Use this URL to cite or link to this record in EThOS: http://ethos.bl.uk/OrderDetails.do?uin=uk.bl.ethos.556546
Title: Early events in Aspergillus fumigatus infection : a chronicle of host-pathogen interactions
Author: Cairns, Timothy Charles
Awarding Body: Imperial College London
Current Institution: Imperial College London
Date of Award: 2011
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Abstract:
Host-pathogen interactions have critical implications for the establishment of disease and for determining adaptive immune responses of the host. This study has conducted global Aspergillus fumigatus transcriptional analyses throughout the initiation of murine infection using a wild-type and an attenuated ΔlaeA isolate. A novel data analysis protocol was applied from which three time-series datasets were generated between 4, 8 and 14 hours post infection. This approach identified distinct temporal gene expression profiles during disease initiation whereby numerous secreted enzymes, including proteases and antigens, were upregulated between 4 and 8 hours, while a striking upregulation of genes in secondary metabolism clusters and subtelomeric loci was observed between 8 and 14 hours. In order to test the role of several upregulated secondary metabolite genes on host-pathogen interactions and virulence, two isolates mutated in non-ribosomal peptide synthetase encoding genes (ΔftmA, Δpes3), and mutants of a hybrid non-ribosomal-polyketide synthase (ΔpsoA) and a putative secondary metabolite transcription factor (ΔregA) were analysed in murine models of infection. These analyses suggest fumitremorgin C, pseurotin A and, putatively, a pigment augment A. fumigatus virulence. In contrast, the pes3 gene product favours pathogen clearance, possibly by facilitating recognition of host innate immunity. There was no evidence to support the view that defective secondary metabolism is causative of the attenuated virulence phenotype observed for the LaeA mutant. Alternative hypotheses regarding the attenuation of ΔlaeA include upregulation and downregulation of Th1 and Th2 associated antigens respectively, and deficiencies in plasma membrane transport relative to wild-type isolates. A hypothesised deficiency in maintenance of genome stability, due to LINE-1 mobilisation in the ΔlaeA isolate was tested, and subsequently discredited by a discovered lack of isogenicity among the tested strains. Work presented in this thesis also assesses the use of a mass-spectrometric method for detection of epitope tagged A. fumigatus protein in the host.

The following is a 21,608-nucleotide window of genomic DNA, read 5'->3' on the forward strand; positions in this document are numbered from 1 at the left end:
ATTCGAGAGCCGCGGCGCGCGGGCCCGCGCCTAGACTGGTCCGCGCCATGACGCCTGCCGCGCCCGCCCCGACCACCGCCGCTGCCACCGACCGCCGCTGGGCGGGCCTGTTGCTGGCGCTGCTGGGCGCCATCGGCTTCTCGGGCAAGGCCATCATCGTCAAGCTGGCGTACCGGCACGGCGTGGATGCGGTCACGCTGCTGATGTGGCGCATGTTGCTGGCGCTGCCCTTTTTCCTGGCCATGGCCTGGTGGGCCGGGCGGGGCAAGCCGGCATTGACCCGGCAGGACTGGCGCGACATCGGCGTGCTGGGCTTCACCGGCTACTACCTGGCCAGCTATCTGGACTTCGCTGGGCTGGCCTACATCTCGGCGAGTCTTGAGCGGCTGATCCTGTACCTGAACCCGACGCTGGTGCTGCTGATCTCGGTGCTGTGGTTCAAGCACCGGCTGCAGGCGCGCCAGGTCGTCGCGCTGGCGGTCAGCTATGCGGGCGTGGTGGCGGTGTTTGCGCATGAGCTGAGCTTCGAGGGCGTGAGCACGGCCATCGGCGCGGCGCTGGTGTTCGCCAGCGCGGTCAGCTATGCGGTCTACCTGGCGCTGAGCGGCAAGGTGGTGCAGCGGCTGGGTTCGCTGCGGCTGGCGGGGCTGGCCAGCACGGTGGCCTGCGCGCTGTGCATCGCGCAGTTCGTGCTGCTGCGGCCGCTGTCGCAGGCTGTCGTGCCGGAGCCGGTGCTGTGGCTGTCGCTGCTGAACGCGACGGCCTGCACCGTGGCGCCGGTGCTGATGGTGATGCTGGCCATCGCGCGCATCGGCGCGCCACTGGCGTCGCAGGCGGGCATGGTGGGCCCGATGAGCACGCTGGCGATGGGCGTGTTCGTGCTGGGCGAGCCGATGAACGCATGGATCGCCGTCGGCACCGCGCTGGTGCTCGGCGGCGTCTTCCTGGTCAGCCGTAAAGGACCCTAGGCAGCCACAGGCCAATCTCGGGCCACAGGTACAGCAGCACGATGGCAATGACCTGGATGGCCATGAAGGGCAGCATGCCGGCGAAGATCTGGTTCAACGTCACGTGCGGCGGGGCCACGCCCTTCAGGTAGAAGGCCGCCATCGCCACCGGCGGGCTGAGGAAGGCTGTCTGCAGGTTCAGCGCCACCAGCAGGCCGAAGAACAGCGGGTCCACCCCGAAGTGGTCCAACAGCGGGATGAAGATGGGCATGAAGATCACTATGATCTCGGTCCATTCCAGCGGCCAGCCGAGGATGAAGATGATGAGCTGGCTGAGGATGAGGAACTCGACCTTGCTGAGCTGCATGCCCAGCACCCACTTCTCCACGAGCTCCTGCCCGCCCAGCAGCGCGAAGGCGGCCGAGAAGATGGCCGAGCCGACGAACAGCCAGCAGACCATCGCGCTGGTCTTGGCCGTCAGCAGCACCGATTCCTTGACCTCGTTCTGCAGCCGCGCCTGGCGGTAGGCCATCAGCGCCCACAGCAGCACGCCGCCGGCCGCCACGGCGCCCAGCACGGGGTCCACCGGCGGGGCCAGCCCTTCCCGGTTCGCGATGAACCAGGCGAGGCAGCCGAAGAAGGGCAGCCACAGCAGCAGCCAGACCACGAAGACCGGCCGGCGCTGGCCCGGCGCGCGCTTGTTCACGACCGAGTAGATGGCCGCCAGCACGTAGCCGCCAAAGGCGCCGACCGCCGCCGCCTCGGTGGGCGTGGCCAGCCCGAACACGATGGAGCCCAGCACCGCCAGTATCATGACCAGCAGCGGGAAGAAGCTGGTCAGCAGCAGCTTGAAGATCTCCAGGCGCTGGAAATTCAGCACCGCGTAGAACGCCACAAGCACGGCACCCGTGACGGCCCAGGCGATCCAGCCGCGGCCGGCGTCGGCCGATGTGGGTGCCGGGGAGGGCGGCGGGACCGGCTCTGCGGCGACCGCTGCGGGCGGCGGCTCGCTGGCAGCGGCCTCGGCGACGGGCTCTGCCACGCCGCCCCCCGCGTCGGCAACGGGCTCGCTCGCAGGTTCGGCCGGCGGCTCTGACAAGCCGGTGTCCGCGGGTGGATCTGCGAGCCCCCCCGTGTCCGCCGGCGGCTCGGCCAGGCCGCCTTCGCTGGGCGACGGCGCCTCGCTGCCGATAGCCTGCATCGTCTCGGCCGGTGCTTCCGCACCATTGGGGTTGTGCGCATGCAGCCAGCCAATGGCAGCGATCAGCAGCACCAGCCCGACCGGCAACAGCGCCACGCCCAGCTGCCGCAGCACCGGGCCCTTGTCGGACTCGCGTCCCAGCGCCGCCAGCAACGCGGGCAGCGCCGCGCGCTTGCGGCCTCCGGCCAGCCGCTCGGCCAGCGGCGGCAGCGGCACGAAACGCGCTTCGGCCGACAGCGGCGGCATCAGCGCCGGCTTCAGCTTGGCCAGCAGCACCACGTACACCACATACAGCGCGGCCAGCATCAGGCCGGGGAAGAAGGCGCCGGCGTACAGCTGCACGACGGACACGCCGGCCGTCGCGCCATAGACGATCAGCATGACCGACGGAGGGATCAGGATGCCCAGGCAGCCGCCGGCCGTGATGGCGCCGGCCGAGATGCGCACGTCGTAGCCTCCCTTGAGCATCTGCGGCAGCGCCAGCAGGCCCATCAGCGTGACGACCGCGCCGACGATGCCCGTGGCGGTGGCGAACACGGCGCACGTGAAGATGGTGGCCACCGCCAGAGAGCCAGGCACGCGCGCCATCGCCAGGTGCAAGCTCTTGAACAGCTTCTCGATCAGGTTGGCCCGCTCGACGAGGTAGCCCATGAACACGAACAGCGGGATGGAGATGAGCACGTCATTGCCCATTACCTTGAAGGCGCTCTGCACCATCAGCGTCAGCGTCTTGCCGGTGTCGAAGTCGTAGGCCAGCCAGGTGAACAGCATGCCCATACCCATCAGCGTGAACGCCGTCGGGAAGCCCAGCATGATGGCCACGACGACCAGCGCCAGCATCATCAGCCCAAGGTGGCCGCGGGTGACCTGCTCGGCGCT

Supervisor: Boyton, Rosemary ; Bignell, Elaine ; Altmann, Danny Sponsor: Not available
Qualification Name: Thesis (Ph.D.) Qualification Level: Doctoral
EThOS ID: uk.bl.ethos.556546  DOI: Not available
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